Related Styles: Hardcore Punk Grunge Indie Rock Punk-Pop Math Rock Queercore Straight-Edge
Also check out this website for a tounge-in-cheek description (and the source of my signature). Also noteworthy is this months Seventeen magazine, which has an-unintentionally-hilarious article on ’emo’July 29, 2002 at 1:12 pm #70847
The best way to deal with drunk people is to be drunk yourself. Malcolm, if you just got wasted once in a while you might feel better.July 30, 2002 at 2:48 am #70848
Long Distance DrunkParticipant
Luckily I’m a pretty functional drunk, as are most of my friends. Personally, I laugh at anyone that uses the term "emo" especially say someone looks that way. I get drunk at a "punk" bar fairly often and it rules. Jukebox with 45’s of American Jesus and He’s a Whore, plus $1.50 22 ounce drafts of Michael Shea’s. If I were you, I’d make it clear to your friends on your way out that you will not drunk-sit them. Most people will feel ya. But hey, those are the places where bands seem to be formed, so I wouldn’t stop going out. You don’t have to drink, offering girls rides is a good way to start conversations. <img>July 30, 2002 at 5:45 am #70849July 30, 2002 at 12:31 pm #70850
Oh my golly <img>July 30, 2002 at 12:57 pm #70851
malcontent, you know i have to add my 2 cents, if only because your reports are always intrigueing enough to pull me out of my usual lurks. so i humbly suggest this, that you think about trying mostly everything at least once (must i add provisions?yes, that it does not hurt you or someone else, unless previously agreed upon) but i think if you do ANYthing to an extreme, guarandamnteed it ain’t good for you. see, so malkie, take chances and have fun and stop being so andy warhol ’bout everything, b’lieve me i only advise this cuz so far i think it is workin’, noting from experience i am lurking less and adventuring more.July 30, 2002 at 1:48 pm #70852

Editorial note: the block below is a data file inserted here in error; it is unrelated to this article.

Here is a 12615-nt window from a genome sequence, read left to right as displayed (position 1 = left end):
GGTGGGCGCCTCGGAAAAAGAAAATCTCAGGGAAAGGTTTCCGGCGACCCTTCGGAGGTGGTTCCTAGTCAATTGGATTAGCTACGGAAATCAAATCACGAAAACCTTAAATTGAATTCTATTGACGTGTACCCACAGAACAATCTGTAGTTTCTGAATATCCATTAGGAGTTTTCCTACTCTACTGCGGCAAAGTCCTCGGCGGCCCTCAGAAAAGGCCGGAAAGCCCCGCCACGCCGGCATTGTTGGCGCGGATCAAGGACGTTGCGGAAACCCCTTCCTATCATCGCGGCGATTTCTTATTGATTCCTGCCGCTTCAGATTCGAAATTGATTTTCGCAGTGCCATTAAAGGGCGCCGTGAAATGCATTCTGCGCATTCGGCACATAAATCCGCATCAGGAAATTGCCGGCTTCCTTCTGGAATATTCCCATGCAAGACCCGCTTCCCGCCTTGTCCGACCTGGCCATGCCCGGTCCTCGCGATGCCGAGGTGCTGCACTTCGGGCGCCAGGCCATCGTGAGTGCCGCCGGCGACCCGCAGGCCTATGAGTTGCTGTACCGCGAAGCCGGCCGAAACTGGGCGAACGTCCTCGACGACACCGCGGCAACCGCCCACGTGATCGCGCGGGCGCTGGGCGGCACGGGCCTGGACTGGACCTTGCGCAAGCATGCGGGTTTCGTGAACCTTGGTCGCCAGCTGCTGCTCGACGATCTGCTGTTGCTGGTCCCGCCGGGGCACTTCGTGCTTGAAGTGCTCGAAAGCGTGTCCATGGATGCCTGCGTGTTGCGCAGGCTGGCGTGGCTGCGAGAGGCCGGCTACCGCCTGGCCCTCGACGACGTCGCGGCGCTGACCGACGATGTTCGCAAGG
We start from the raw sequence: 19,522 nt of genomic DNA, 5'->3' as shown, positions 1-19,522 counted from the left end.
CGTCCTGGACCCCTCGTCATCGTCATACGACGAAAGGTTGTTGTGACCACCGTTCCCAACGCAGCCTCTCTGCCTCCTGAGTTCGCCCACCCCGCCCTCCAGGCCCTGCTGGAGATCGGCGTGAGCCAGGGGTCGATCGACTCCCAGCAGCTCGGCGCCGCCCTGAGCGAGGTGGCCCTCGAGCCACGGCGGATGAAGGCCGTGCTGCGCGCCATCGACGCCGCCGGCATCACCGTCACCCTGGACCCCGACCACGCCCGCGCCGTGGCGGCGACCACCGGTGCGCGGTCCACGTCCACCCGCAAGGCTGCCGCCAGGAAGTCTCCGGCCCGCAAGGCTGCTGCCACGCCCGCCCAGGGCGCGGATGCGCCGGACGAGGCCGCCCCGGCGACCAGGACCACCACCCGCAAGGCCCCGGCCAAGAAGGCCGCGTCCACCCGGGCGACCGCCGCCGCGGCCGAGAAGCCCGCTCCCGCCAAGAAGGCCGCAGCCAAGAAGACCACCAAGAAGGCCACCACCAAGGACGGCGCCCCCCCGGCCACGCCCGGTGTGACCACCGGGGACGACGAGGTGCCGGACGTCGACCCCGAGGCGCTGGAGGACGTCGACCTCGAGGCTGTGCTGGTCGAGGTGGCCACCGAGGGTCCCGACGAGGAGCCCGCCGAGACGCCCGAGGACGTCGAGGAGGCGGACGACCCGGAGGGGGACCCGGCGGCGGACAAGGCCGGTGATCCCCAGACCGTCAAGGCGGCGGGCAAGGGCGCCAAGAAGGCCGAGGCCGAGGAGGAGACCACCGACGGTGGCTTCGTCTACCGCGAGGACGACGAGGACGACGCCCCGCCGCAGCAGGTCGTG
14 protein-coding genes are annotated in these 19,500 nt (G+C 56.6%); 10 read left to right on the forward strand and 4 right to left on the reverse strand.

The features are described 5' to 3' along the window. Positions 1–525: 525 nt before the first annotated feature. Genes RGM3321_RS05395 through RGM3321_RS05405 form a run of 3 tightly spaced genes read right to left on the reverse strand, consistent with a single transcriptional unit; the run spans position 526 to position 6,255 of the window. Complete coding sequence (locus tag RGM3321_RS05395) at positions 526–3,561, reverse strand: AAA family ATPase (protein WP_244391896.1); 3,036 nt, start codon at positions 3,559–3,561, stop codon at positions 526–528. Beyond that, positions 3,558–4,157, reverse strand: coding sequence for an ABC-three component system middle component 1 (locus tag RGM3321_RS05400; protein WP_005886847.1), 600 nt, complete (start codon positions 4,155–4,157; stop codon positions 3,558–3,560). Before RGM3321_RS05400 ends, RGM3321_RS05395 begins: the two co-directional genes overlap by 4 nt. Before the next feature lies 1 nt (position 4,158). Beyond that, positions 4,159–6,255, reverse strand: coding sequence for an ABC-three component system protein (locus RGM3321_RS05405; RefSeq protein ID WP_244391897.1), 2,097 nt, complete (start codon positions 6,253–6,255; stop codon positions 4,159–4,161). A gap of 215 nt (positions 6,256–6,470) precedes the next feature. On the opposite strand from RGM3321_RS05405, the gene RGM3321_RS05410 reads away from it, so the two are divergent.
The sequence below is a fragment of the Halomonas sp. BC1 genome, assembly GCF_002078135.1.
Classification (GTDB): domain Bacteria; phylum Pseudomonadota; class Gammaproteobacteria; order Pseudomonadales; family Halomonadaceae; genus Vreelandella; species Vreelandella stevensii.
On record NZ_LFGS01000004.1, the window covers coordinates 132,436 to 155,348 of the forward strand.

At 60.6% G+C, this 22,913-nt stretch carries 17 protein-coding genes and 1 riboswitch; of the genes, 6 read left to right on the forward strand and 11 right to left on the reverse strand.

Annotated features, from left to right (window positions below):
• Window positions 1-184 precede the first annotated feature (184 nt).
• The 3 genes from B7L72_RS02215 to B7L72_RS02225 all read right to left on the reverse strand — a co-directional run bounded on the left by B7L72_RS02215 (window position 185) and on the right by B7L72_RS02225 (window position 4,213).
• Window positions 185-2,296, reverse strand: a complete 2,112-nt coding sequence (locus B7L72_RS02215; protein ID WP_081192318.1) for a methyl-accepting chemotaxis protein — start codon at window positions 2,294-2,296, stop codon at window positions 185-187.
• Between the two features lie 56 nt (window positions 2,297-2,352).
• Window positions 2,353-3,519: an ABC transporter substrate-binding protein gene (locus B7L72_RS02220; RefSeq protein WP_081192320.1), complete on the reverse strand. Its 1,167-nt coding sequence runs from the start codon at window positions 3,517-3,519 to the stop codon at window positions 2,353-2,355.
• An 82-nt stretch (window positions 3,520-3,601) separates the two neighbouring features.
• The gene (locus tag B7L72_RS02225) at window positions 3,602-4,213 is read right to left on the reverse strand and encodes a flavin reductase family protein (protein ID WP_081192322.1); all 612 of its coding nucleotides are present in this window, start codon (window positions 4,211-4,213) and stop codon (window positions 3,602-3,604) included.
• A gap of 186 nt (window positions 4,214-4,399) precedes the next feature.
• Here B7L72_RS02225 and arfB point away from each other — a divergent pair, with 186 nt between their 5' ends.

Thanks for the description of Emo. That is the first time I’ve heard decent explination of the genre. To relate this topic to this site, would Dino/J be considered "emo"?July 30, 2002 at 3:03 pm #70853
I don`t think Dino is emo(Emosaur Jr <img> <img> )
like I said it`s just like the word grunge,just words music critics come up with <img>
Welcome to the boards Andyfest <img>
<small>[ 07-30-2002, 01:20 PM: Message edited by: Salamiguy ]</small>July 30, 2002 at 4:52 pm #70854
Thanks for the welcome. I agree, we should prevent putting our beloved Dinosaur Jr. in the emo category. They belong in a category all their own. I’m a little new to this, how do you get those crazy smilely faces in your posts?July 30, 2002 at 7:05 pm #70855
you either click on the "reply" button, instead of using quick reply, or you type the smilies as you would in a chat room. If you click on the "reply" button and have UBB code enabled, you will find the options below the typing window thingy under "instant graemlins". This is also where you can add links, pictures, etc.
And no, Dinosaur isn’t emo. Emo isn’t even Emo.
<small>[ 07-30-2002, 05:08 PM: Message edited by: Malcomtent ]</small>